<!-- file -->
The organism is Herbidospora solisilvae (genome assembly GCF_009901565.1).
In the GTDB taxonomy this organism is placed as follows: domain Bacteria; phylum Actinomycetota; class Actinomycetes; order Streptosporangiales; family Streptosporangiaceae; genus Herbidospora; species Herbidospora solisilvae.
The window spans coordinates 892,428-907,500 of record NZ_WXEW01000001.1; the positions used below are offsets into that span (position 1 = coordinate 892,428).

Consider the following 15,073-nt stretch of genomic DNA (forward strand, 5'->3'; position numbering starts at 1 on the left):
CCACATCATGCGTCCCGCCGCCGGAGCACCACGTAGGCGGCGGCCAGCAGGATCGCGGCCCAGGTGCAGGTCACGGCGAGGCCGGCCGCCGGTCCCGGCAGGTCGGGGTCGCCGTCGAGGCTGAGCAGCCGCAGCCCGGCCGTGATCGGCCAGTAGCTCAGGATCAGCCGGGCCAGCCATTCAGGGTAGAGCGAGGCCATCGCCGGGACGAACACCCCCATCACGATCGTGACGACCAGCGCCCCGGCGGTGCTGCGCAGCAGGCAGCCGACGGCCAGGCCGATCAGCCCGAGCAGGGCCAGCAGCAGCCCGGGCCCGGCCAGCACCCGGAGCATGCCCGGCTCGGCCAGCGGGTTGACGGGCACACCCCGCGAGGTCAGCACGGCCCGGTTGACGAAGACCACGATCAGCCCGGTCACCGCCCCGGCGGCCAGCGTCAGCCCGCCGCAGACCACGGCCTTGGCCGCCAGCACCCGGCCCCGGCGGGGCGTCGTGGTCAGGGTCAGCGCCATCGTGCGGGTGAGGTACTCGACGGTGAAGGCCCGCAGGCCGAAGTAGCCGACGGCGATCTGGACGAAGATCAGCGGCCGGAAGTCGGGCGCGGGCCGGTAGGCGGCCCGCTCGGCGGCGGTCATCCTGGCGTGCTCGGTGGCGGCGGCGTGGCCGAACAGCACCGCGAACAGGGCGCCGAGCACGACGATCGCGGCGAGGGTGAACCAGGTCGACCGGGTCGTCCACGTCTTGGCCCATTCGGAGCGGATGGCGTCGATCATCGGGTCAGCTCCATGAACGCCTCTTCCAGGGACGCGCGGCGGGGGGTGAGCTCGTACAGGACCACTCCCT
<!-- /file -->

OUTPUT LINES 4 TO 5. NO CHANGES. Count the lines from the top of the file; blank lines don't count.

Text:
Consider the following 15,073-nt stretch of genomic DNA (forward strand, 5'->3'; position numbering starts at 1 on the left):
CCACATCATGCGTCCCGCCGCCGGAGCACCACGTAGGCGGCGGCCAGCAGGATCGCGGCCCAGGTGCAGGTCACGGCGAGGCCGGCCGCCGGTCCCGGCAGGTCGGGGTCGCCGTCGAGGCTGAGCAGCCGCAGCCCGGCCGTGATCGGCCAGTAGCTCAGGATCAGCCGGGCCAGCCATTCAGGGTAGAGCGAGGCCATCGCCGGGACGAACACCCCCATCACGATCGTGACGACCAGCGCCCCGGCGGTGCTGCGCAGCAGGCAGCCGACGGCCAGGCCGATCAGCCCGAGCAGGGCCAGCAGCAGCCCGGGCCCGGCCAGCACCCGGAGCATGCCCGGCTCGGCCAGCGGGTTGACGGGCACACCCCGCGAGGTCAGCACGGCCCGGTTGACGAAGACCACGATCAGCCCGGTCACCGCCCCGGCGGCCAGCGTCAGCCCGCCGCAGACCACGGCCTTGGCCGCCAGCACCCGGCCCCGGCGGGGCGTCGTGGTCAGGGTCAGCGCCATCGTGCGGGTGAGGTACTCGACGGTGAAGGCCCGCAGGCCGAAGTAGCCGACGGCGATCTGGACGAAGATCAGCGGCCGGAAGTCGGGCGCGGGCCGGTAGGCGGCCCGCTCGGCGGCGGTCATCCTGGCGTGCTCGGTGGCGGCGGCGTGGCCGAACAGCACCGCGAACAGGGCGCCGAGCACGACGATCGCGGCGAGGGTGAACCAGGTCGACCGGGTCGTCCACGTCTTGGCCCATTCGGAGCGGATGGCGTCGATCATCGGGTCAGCTCCATGAACGCCTCTTCCAGGGACGCGCGGCGGGGGGTGAGCTCGTACAGGACCACTCCCT